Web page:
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Unpack key topics that impact banking, investing, financial services and the wider economy in this award-winning explainer series. 


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A lot that happens behind the scenes to place products in consumers’ hands. Different parts and components come from all over the world, traveling by air, land, and sea to reach their destinations. The journey starts and ends with supply chains. 

 

This is supply chains, Unpacked.

 

A supply chain is an intricate web of production, assembly, transportation, and storage that gets products where they need to be.

 

A basic supply chain may consist of sourcing raw materials, manufacturing parts, assembling parts, delivering finished products, and purchasing.

 

By offshoring production and sourcing, businesses are able to keep costs down, but this also makes them sensitive to delays and errors.

 

A supply chain is only as strong as its weakest link, and various factors can lead to logistical bottlenecks.

 

The logistics sector largely operates outdoors, leaving it vulnerable to events like fires, floods, blizzards, and storms.

 

With more than 80% of traded goods traveling by sea, shipping problems can lead to global disruption and push up costs.

 

That’s not to mention additional pitfalls for other modes of transportation, including rising fuel costs and a shortage of workers – particularly truck drivers.

 

If demand stays high, supply chains struggle to keep up. We saw this during the global COVID-19 lockdown. People spent more money on goods like work-from-home technology and furniture. This pushed up prices and led to the global shortage of chips.

 

When rises in demand are temporary, there can be a bullwhip effect. Retailers order more stock, so distributors order more from manufacturers. Then, manufacturers ramp up production to meet demand and build in buffers.

 

So, what begins as a small shift in demand causes disproportionately high production. If demand drops again, retailers are left with extra inventory that may need to be sold at a lower price.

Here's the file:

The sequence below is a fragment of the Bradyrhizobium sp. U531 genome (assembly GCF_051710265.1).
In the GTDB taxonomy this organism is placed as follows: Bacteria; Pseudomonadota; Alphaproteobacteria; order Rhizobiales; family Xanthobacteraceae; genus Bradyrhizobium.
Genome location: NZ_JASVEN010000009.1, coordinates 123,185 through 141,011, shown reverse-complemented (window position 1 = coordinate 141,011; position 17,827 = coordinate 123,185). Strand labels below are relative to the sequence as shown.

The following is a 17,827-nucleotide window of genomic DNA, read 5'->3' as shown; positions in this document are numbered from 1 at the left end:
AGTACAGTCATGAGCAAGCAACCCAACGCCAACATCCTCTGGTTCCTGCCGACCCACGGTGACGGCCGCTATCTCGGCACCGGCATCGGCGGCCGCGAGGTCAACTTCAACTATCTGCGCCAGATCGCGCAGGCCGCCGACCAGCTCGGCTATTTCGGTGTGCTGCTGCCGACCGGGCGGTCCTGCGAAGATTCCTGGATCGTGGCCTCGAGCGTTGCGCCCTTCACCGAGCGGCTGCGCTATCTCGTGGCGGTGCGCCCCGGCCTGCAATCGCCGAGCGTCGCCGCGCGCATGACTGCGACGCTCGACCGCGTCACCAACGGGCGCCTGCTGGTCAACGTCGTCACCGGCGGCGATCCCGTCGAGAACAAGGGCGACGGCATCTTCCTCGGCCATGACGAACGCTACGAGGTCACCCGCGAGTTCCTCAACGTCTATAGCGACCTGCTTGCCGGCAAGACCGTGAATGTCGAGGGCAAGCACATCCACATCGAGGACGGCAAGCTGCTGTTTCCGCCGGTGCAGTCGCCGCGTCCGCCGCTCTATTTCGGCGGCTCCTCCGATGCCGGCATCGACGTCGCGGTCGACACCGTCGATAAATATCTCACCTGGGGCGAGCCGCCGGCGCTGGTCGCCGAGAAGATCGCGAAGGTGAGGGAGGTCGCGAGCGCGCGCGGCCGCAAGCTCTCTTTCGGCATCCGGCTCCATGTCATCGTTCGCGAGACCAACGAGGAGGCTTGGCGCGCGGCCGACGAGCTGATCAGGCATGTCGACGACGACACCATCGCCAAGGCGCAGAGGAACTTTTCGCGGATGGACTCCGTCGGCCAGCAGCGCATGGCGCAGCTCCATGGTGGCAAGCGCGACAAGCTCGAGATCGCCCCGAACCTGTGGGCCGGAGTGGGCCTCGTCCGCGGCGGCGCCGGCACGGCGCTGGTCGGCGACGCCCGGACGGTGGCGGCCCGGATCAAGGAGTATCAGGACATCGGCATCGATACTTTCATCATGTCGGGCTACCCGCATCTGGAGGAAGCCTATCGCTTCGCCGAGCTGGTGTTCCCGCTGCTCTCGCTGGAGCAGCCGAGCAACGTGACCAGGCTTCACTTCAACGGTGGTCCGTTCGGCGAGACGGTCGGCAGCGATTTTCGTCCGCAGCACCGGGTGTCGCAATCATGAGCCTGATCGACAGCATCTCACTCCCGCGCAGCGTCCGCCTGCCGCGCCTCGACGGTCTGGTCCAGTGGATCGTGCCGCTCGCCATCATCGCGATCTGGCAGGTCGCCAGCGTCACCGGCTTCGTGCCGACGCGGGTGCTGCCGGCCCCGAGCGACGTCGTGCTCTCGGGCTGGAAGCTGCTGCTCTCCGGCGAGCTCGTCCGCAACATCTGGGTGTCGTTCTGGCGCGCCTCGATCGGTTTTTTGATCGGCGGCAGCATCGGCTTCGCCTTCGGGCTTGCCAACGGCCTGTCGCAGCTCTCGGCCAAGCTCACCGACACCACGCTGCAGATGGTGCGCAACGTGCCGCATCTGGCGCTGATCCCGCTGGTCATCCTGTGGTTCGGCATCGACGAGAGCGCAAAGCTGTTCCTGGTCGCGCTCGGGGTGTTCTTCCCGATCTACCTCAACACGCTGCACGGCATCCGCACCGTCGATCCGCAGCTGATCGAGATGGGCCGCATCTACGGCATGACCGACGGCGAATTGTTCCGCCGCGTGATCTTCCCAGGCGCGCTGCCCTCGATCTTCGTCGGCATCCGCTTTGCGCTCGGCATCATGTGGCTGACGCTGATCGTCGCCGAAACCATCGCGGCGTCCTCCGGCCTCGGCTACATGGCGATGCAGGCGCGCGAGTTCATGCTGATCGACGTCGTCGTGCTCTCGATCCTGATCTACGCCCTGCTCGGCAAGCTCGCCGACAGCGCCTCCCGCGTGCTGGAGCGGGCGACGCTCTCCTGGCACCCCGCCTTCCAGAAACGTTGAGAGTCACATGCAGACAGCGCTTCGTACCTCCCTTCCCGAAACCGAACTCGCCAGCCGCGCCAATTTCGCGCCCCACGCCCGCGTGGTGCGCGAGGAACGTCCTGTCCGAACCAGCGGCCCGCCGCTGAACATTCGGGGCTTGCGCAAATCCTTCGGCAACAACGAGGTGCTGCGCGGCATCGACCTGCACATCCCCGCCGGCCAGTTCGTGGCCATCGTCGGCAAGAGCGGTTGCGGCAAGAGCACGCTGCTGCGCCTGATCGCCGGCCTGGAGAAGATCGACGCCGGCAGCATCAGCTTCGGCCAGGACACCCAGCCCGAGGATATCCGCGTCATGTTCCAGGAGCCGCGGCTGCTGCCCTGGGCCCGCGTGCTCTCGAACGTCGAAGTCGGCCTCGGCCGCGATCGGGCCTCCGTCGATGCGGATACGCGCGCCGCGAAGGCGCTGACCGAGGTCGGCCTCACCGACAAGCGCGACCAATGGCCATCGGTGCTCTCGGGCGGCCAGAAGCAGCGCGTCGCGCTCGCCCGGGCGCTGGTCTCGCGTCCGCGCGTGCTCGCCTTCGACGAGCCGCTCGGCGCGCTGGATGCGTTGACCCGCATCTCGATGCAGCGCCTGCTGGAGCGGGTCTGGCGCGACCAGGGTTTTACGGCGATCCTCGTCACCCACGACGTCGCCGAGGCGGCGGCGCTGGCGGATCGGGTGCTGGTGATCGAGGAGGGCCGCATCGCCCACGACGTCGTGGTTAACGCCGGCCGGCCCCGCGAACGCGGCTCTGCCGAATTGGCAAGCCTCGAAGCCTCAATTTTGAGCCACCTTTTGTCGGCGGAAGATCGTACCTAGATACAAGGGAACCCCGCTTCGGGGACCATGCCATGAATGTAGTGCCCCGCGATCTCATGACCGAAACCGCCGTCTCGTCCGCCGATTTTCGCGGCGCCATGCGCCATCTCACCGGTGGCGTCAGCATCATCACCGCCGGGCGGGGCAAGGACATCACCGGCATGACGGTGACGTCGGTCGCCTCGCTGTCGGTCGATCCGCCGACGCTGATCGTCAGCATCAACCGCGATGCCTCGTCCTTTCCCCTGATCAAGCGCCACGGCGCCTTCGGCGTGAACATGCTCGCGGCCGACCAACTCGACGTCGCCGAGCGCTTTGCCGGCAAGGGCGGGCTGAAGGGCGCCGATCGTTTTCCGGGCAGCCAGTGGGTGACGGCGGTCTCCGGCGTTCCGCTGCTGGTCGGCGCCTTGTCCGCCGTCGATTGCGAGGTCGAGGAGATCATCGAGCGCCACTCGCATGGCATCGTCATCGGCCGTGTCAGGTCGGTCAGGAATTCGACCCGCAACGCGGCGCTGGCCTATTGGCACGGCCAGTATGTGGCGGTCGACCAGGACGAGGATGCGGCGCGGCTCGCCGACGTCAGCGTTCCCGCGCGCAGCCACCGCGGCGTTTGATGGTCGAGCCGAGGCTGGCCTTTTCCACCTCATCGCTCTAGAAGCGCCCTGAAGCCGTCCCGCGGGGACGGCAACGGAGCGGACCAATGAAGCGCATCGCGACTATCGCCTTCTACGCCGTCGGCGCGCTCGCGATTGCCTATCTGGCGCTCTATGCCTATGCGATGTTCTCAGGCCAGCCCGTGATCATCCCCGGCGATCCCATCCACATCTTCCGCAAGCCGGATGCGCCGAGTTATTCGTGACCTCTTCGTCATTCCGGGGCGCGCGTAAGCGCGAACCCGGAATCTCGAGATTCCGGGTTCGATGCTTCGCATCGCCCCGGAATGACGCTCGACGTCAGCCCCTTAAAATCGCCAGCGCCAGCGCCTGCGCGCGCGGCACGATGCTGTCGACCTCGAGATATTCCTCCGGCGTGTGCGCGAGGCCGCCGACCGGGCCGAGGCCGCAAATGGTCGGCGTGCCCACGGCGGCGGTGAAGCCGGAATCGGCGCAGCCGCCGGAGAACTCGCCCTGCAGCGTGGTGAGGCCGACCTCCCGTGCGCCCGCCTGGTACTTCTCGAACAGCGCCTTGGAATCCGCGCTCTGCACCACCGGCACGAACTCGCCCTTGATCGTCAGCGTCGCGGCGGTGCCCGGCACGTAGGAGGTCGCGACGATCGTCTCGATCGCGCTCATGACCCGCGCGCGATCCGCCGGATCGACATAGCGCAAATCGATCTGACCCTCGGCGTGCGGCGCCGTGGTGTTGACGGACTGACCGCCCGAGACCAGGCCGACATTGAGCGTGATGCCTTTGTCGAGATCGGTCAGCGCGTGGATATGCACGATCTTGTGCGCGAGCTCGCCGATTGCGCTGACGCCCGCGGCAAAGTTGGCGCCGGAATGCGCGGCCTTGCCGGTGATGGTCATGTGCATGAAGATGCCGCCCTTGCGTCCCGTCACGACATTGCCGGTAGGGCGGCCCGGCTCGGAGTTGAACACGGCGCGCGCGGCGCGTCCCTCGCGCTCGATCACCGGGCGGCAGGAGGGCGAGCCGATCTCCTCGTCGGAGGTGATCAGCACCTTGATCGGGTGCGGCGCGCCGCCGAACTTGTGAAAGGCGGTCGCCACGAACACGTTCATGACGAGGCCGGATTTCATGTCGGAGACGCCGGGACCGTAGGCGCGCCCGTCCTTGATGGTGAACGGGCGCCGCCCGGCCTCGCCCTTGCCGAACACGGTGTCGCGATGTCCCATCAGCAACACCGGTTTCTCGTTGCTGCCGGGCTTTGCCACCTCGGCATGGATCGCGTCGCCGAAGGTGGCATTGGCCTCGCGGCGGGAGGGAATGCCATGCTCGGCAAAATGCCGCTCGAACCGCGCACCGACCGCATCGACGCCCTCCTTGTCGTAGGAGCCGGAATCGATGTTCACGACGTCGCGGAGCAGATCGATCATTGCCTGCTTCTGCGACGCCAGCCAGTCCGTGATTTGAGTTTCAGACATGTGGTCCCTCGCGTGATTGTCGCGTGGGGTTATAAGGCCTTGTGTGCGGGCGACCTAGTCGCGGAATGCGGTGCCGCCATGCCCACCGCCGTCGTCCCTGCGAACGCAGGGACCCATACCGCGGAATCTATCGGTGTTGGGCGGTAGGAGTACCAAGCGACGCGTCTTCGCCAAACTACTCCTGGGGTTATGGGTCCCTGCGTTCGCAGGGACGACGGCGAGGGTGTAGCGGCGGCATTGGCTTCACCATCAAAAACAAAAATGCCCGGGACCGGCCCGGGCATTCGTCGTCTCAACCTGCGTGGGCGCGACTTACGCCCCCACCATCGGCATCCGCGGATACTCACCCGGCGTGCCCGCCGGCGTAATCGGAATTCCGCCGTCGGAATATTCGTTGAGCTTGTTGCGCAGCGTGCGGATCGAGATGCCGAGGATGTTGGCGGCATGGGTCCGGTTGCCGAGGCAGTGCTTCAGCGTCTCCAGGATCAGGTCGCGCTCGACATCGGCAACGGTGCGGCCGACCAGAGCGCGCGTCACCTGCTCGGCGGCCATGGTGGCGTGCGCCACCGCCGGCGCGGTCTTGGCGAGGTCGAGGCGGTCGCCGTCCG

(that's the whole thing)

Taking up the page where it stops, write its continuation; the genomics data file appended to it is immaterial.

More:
Many supply chains have relied on the “just-in-time” model where parts are delivered as they are needed. The auto industry is a classic example of this process. By optimizing the supply chain and providing a continual flow of deliveries, businesses can keep inventory costs down.

 

To avoid future bottlenecks, companies may move toward the “just-in-case” model, which relies on higher inventory levels as a backup. This plan isn’t perfect, though, since it means higher warehousing costs, potential disruptions to cash flow, and the possibility of shortages in other industries.

 

Businesses might also move their supply chains closer to home. This improves reliability, avoids expensive freight transportation, and increases their green credentials.

 

From shifts in demand, labor availability, to inflation, there will always be problems to solve. The businesses that best optimize their supply chains to address such variables can win the competitive advantage.

 

What does it take to get a product into the hands of consumers? This video breaks down the complex web of logistics and the factors that can lead to bottlenecks including weather events, rising fuel costs and worker shortages.

The material contained herein is intended as a general market and/or economic commentary and is not intended to constitute financial or investment advice. Any views or opinions expressed herein are solely those of the speakers and do not reflect the views of and opinions of JPMorgan Chase. This information in no way constitutes JPMorgan Chase research and should not be treated as such. Further, the views expressed herein may differ from that contained in JPMorgan Chase research reports. The information herein has been obtained from sources deemed to be reliable, but JPMorgan Chase makes no representation or warranty as to its accuracy or completeness.